Proposition to be tested: that the black carbonic substance pitch is a viscous or flowing material. Test method: place a quantity of pitch in a funnel, set the funnel in a jar, and wait.
Trinity College began this experiment in 1944. Several times they thought they’d caught a drop in the bottom of the jar, but there never seemed to be someone around to observe the phenomenon — until this year, when an observer thought he’d seen a drop beginning to form. The department set up a 24/7 webcam to catch the drip in motion. (If only they’d had that in 1944, right?) Finally, they had their proof.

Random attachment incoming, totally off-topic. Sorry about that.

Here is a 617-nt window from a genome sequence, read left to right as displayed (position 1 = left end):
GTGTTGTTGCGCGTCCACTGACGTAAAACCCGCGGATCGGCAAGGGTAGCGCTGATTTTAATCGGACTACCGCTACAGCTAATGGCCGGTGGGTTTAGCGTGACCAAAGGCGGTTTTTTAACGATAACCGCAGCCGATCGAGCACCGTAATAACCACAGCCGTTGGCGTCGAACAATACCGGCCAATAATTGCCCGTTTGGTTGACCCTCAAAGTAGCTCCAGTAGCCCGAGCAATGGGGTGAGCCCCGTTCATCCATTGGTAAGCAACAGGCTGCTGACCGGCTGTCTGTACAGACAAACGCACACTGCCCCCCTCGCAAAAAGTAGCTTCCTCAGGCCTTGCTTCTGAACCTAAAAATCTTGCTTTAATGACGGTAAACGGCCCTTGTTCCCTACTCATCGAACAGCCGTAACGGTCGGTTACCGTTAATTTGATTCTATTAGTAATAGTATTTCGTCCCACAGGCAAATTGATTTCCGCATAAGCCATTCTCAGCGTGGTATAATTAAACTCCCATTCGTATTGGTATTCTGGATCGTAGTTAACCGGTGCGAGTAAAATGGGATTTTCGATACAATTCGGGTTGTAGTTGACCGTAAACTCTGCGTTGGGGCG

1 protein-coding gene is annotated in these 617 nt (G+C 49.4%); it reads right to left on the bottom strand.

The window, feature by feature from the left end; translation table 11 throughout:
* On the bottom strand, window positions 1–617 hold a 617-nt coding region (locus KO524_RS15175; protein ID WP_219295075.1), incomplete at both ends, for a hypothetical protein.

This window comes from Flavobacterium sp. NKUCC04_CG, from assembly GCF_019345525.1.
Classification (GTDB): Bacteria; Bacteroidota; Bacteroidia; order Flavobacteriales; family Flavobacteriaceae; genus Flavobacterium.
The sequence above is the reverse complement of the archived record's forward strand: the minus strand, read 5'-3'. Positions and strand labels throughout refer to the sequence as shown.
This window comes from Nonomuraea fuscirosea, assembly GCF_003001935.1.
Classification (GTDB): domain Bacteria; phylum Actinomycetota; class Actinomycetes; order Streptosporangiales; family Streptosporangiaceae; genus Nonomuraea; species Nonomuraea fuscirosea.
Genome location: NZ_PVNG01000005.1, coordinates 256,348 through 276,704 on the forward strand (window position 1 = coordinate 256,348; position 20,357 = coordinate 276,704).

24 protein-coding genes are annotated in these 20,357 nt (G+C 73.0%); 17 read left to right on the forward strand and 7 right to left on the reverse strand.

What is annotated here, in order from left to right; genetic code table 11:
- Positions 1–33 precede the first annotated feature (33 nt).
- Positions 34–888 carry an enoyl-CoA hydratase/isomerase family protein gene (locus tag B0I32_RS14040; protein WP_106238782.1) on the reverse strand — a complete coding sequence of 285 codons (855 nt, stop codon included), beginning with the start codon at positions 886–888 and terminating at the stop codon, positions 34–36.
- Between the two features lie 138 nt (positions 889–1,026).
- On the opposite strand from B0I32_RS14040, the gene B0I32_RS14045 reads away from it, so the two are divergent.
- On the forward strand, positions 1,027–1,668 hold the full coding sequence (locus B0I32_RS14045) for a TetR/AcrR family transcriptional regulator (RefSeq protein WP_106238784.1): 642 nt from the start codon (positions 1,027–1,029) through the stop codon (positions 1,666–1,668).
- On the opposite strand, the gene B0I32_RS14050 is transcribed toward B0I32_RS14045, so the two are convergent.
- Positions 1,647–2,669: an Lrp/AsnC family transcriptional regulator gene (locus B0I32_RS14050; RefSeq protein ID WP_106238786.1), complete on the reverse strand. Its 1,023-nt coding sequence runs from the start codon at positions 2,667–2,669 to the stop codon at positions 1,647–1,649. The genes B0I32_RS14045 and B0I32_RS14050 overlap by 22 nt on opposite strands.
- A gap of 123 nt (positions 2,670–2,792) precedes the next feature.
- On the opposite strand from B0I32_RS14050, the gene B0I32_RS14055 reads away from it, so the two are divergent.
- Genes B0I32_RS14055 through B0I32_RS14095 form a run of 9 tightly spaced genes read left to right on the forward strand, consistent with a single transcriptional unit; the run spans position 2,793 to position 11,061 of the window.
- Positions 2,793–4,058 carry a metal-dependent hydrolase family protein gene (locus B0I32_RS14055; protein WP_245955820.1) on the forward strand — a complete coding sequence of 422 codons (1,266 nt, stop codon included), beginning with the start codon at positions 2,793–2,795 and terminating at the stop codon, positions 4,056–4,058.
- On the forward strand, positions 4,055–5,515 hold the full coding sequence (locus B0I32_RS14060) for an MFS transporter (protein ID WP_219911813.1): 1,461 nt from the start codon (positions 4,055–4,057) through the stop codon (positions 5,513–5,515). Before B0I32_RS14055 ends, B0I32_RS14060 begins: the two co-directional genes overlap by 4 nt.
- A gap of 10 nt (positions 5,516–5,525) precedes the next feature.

A similar experiment in Australia began in 1930, and has reportedly yielded eight drops, but not one of them ever managed to drip in front of an observer. (“Technical glitches” have been blamed.)
Conclusion of the Trinity team:
viscosity of pitch : viscosity of honey :: 2,000,000 : 1
We should probably not expect pitch to be packaged in bottles — or, for that matter, jars — any time soon.